Founding Father of Funk: Roger Troutman

Roger Troutman

By Dave Austin, “Music Professor”

It seems of late that I’m spending a lot of time digging through boxes of forgotten stuff which I’ve accumulated over the years.  I’ve previously mentioned that I recently moved my operations to a new studio-office building, so I’ve been cleaning, organizing and disposing of “stuff.”  A couple of weeks back I found some material and a couple of tracks from one of my all-time favorite groups, Roger and Zapp.  Okay, I admit it, I’m a fan of funk, and in the opinion of many, Roger Troutman was at the top of the heap.

As much as anything, Roger is best known for his use of the vocoder or “talk box,” as it is often called.  With his innovative sounds, Grade A R&B and funk and a 15-person backing group, Roger scored big with his Top 5 albums “The Many Faces of Roger” (1981) and “Unlimited!” (1987).  Both of these albums also spun off #1 single hits, “I Heard it Through the Grapevine” and “I Want to be Your Man.”  Also, he collaborated with many of the top funk and R&B artists of the period, notably on 1995’s 2Pac and Dr. Dre hit, “California Love” and Keith Sweat’s 1994 #1, “Put Your Lovin’ Through the Test.”

Despite his many achievements, Roger Troutman, along with his brother, came to a tragic end on the morning of April 25, 1999, when he was found with multiple gunshot wounds outside his studio in Dayton, Ohio.  Adding to the tragedy, Roger’s brother, Larry, was discovered a short time later in his car a few blocks away, dead from a self-inflicted gunshot wound to the head.  Although there apparently were no witnesses to the crime, it is speculated that an ongoing dispute between the brothers over Larry’s financial problems and Roger’s wish to end their business partnership climaxed with the shooting.  Sadly, for the Troutman family, in March of 2012, Roger’s son, Roger Lynch Troutman, Jr., was arrested and charged with murdering his girlfriend.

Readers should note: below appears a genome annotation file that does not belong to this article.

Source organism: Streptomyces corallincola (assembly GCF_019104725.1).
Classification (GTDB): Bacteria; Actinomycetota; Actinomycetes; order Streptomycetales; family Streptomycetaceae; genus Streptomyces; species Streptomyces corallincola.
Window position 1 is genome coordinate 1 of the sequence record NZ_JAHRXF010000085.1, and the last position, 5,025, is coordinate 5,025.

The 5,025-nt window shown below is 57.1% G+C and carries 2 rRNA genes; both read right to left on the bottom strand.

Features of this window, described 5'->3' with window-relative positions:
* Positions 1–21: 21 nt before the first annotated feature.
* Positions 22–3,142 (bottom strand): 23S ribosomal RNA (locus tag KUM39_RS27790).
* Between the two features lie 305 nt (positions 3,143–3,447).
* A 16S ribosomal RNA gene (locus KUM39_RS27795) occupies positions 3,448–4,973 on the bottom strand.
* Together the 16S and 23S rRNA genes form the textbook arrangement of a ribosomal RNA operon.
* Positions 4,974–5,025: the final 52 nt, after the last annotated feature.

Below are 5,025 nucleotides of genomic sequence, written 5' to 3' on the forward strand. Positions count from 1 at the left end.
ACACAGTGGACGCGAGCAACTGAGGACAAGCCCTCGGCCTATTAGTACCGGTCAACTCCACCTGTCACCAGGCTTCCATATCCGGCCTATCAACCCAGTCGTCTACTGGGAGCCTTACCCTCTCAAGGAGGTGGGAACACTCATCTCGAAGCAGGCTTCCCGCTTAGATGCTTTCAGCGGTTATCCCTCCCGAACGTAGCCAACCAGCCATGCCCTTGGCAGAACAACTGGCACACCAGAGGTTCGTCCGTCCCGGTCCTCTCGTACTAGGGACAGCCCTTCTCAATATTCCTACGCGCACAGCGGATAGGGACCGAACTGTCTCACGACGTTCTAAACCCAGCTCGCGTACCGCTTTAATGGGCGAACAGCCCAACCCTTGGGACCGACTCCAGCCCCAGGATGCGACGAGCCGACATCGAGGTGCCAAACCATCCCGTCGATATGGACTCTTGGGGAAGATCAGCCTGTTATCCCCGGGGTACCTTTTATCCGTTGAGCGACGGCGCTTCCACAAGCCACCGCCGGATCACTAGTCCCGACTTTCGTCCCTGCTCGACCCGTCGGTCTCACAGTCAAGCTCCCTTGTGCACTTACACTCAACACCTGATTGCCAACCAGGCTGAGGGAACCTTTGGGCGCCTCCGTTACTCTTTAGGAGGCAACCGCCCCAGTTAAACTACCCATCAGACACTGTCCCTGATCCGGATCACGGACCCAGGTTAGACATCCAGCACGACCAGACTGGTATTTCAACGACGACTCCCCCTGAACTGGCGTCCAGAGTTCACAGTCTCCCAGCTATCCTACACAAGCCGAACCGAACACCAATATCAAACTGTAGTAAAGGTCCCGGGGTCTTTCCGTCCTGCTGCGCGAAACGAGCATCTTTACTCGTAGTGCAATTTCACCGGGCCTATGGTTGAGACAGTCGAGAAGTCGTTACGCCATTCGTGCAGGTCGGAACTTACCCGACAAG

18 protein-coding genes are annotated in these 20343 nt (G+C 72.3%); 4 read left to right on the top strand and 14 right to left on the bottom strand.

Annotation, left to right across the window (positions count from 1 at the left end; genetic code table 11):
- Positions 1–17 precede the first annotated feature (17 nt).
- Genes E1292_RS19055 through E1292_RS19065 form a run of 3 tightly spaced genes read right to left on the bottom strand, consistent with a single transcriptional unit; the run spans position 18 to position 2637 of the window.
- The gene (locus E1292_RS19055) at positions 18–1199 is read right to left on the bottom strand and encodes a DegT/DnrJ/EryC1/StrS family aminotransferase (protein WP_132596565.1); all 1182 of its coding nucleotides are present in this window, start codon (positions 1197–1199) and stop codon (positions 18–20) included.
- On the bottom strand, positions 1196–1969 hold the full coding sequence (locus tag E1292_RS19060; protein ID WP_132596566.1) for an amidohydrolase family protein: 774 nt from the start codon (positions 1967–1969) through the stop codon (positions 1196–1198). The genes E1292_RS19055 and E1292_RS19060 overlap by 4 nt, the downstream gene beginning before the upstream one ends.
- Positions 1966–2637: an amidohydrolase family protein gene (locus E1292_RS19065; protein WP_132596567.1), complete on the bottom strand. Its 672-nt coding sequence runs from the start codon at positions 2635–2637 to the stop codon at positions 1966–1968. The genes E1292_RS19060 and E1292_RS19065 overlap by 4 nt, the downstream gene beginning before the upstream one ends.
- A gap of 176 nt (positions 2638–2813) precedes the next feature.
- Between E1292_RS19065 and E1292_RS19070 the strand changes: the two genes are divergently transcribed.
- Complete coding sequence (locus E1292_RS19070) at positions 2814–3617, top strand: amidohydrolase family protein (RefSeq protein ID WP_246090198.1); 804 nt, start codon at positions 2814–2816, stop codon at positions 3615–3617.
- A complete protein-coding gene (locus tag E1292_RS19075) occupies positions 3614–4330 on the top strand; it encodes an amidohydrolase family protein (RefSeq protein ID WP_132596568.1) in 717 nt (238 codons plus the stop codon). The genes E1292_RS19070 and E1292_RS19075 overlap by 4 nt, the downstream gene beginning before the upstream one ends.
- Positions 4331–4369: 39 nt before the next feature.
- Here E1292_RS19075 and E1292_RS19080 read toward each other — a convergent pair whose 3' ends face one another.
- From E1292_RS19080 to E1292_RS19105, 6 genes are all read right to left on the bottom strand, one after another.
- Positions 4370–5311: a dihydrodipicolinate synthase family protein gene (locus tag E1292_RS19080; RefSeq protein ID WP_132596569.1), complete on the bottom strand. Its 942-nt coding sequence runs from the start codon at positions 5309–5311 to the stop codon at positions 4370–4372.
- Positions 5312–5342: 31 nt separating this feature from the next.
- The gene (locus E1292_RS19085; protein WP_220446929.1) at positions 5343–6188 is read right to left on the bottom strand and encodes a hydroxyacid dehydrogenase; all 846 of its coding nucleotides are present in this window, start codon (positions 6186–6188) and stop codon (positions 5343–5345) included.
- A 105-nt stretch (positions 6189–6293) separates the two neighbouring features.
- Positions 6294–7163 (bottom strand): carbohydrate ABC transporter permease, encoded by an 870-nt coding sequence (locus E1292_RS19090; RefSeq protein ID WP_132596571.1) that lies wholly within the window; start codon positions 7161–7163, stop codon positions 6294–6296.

Roger first gained attention when he played on Parliament-Funkadelic’s final Warner Brothers album, “The Electric Spanking of War Babies.”  Although he had bands previously (The Crusaders, Little Roger & The Vels, Roger & the Human Body, “discovered” by George Clinton and signed as Zapp in 1979, the newly minted band made their debut on the first and only Funk Music Awards show.  The following year, they were signed by Warner Brothers Records and released their self-titled debut album which gave us the #2 “More Bounce to the Ounce” in 1980.

Between 1980 and 1985, Zapp produced three gold albums and Top Ten hits including “Be Alright,” “Dance Floor,” “I Can Make You Dance” and “It Really Doesn’t Matter.”  However, the magic ran out in 1989 as the band’s music failed to score.  Down but not out, their biggest-selling album came in 1993 with the release of “Zap & Roger: All the Greatest Hits,” featuring remixes of their singles and a new single, “Slow and Easy.”

Along with his career as a solo artist, and as a member of Zapp, Troutman was also a much-in-demand producer and writer for a number of other artists including The Persuaders, Shirley Murdock and Elvis Costello.

Troutman’s legacy includes being regarded as part of the backbone of hip-hop and the template for later musicians who used the computer to shape their music.  He has also provided a catalogue of music which has inspired 30 years of hits.  Much like Marvin Gaye, one can only wonder what this tireless creative man could have accomplished had he lived.  However, he left behind a wealth of great music for past and future fans to enjoy throughout the years to come.

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